Put simply – An agents company website acts as a 24/7 online brochure for their business – I hope you’ve checked yours to make sure its up to date & correct.

    BTW Something I saw the other day was a real estate agency that used the front half of their office as a gift store. it made me think that most agents are located in some of the best retail positions within their areas and with the reduction in walk-in buyer/seller traffic -will this change the need for such expensive premises in the future? Radical concept, maybe? But most real estate business is now becoming more mobile. What do you think? Has that agent gone mad or are they ahead of the game?

  6. Nick March 3, 2008 at 3:38 pm #

    Hmm – perhaps this will see more importance placed on sales/marketing coordinators who actually manage the lead generation with agent responsibilities being religated to the ‘closing’ . I already have one friend who owns an agency chain in QLD and she actually has all her administration team on comission as well as her agents.

    Of all my friends tested, 5 are ESTPs, same 5 are agents and very sucessful. If you haven’t tested yourself yet you should do it – an incredible eye-opener into how your own mind works, why you enjoy the things you do and why you dispise other activities so much. Also really handy for better understanding other people you deal with who think in totally different ways. I was seriously dubious of temperment testing and these so-called ‘HR consultants’ who tout it… Till I actually tested myself – wow. Im an INTP, incidently.

  7. John Wall March 3, 2008 at 5:54 pm #

    Dave,

    Brilliant posting!

    There is already a real estate friendly rating site on the internet for Australian and NZ real estate agents. http://www.howgood.com.au

    It has all the features you are talking about and it is free for the agents to manage their profiles and public perception.

    I would appreciate anyone’s thoughts on this site.

    John Wall

  8. Greg Vincent March 3, 2008 at 8:07 pm #

    Great site John – very user friendly. Your user terms seem to set up the right environment for constructive comment too. Well done.

  9. Dave Platter March 4, 2008 at 7:31 am #

    Nice job, John. You’ve got a great site. Now, are you willing to share with us some of your strategies for making it the first place people go when they are looking to hire a real estate agent (or therapist, personal trainer, etc.)?

    I imagine your biggest challenge will be getting a critical mass of reviews. How do you propose to do it?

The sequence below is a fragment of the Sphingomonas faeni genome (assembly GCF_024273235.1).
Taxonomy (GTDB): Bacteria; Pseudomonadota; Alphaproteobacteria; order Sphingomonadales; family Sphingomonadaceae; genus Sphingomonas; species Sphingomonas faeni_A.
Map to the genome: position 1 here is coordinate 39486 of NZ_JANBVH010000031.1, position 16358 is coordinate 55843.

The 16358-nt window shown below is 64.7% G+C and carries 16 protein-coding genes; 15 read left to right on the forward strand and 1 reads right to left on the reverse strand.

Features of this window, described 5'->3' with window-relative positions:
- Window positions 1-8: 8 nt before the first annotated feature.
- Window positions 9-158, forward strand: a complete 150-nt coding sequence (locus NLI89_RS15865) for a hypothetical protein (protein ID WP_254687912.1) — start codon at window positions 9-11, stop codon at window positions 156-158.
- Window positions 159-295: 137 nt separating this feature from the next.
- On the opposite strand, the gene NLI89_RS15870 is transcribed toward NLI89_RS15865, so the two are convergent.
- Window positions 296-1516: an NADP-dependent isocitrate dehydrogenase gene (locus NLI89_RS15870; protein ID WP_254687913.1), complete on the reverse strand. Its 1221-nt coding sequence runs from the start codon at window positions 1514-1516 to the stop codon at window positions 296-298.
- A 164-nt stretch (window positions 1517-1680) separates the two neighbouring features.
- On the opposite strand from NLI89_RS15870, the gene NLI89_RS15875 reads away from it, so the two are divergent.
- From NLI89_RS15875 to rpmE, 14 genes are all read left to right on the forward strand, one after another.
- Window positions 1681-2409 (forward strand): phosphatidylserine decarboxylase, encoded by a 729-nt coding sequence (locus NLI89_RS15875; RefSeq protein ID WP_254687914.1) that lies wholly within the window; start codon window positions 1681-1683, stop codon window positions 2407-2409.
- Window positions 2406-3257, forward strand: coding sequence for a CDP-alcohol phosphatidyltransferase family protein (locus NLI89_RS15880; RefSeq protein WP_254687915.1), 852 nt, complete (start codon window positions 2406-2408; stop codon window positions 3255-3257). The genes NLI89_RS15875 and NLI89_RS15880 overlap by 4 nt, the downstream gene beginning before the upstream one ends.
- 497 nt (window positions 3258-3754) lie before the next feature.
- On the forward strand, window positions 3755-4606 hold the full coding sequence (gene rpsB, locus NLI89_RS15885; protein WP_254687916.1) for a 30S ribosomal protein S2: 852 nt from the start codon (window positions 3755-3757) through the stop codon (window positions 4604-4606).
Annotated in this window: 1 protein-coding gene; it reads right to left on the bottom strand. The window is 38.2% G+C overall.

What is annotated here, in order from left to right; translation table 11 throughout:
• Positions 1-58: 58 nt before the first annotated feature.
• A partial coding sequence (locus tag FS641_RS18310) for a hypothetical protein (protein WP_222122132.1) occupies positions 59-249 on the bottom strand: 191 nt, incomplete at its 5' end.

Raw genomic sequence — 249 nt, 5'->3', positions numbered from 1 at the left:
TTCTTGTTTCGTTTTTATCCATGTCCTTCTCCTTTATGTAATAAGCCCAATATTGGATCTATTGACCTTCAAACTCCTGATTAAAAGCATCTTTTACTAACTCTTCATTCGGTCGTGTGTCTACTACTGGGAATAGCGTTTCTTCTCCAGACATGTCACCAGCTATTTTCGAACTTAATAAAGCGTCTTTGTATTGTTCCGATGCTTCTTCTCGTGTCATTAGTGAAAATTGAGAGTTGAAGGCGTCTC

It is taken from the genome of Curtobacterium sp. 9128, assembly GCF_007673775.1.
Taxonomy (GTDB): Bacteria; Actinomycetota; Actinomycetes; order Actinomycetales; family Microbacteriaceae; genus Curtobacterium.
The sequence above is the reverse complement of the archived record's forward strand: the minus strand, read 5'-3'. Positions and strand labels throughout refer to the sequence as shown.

Would love to hear!

  10. Nick March 4, 2008 at 5:12 pm #

    John, pretty cool site – good someone’s already onto this :).

    My feedback would be a simple widget / API type system to allow your ratings to be agrigated to other property portals.

    I’m thinking along the same lines as Gravatar.com does with avatars… So any 3rd party web portal can send a call to your site with an agent’s email address / mobile number as the identifyer, and spit out the rating stats directly onto their own sites along with a link back to your site to add further feedback.

    I think this would be a good moto getting your data out there and into the market really quickly.

  11. Greg Vincent March 8, 2008 at 5:13 pm #

    John – when someone posts a comment about an agent or a business do you send any notification to say a comment has been posted or a even a copy of the rating & comments? As an agent, I certainly wouldn’t want to have to keep checking back on your site just in case something good or bad was posted against my name.

  12. daytona beach fl remax March 11, 2008 at 12:03 am #

    Well you made the big move years ago my parents were going to move to Australia and we were kinda excited about it as kids and then it fell thru. I was sure to have a pet kanagroo I thought.

    I think that people will always want a realtor and being tech savy with the internet is what many your people are looking for. Not sure what your market is like there buy wish you all the success. Takes vision to make such a move.

  13. Dave Platter March 11, 2008 at 10:54 am #

    Thanks, Daytona. If it makes you feel any better, I haven’t got a pet kangaroo either. However, if you make the trip down to Australia for a visit, which I highly recommend, I’d be happy to introduce you to the local online and real estate industries.

  14. North Georgia Homes For Sale March 12, 2008 at 3:18 am #

    I think as many business have grown they have given way to computers and how they can provide data to us and organization and information. As the real estate industry grows I think there will always be a need for a realtor but one who is as busy with his internet business as local business. Many people want to view everything from there home at there convience and will research things thouroughly before going to view a lisiting. Having this in mind great pictures, floor plans (if new construction), and listing of ammenties and areas are key. Responding to emails is most improtant as they will move to the next person if no response.

  15. Dave Platter March 12, 2008 at 10:20 am #

    North Georgia, those are great points. I’m a big advocate of more photos, plans, information, videos and so on. And, as Peter will attest I am a very big fan of responding to emails. In a service business, communication is one of the most important parts of your job. Thanks for your note.

  16. John Wall March 12, 2008 at 4:01 pm #

    Thank you very much for the postings.

    Answers: Dave Platter
    You’re spot on Dave. Many great ideas fail in the execution phase. We have a blended approach to driving members and users to the site. We are launching in New Zealand on 5th May. We have a full PR launch and will re riding on the back of an election year in NZ, plus the olympics. We will also rely on our sister business to promote extensively through its large customer base. Google has been working well for us, and we need to communicate with our members – deliver tangible results and promote success stories – keen to hear your thoughts.

    Answer: Greg Vincent
    Thanks Greg. Yes we do notify. There is also a contest function if the review appears to be false.

    Thank you to all for the feedback – please come back and visit the site for updates

    cheers
    John Wall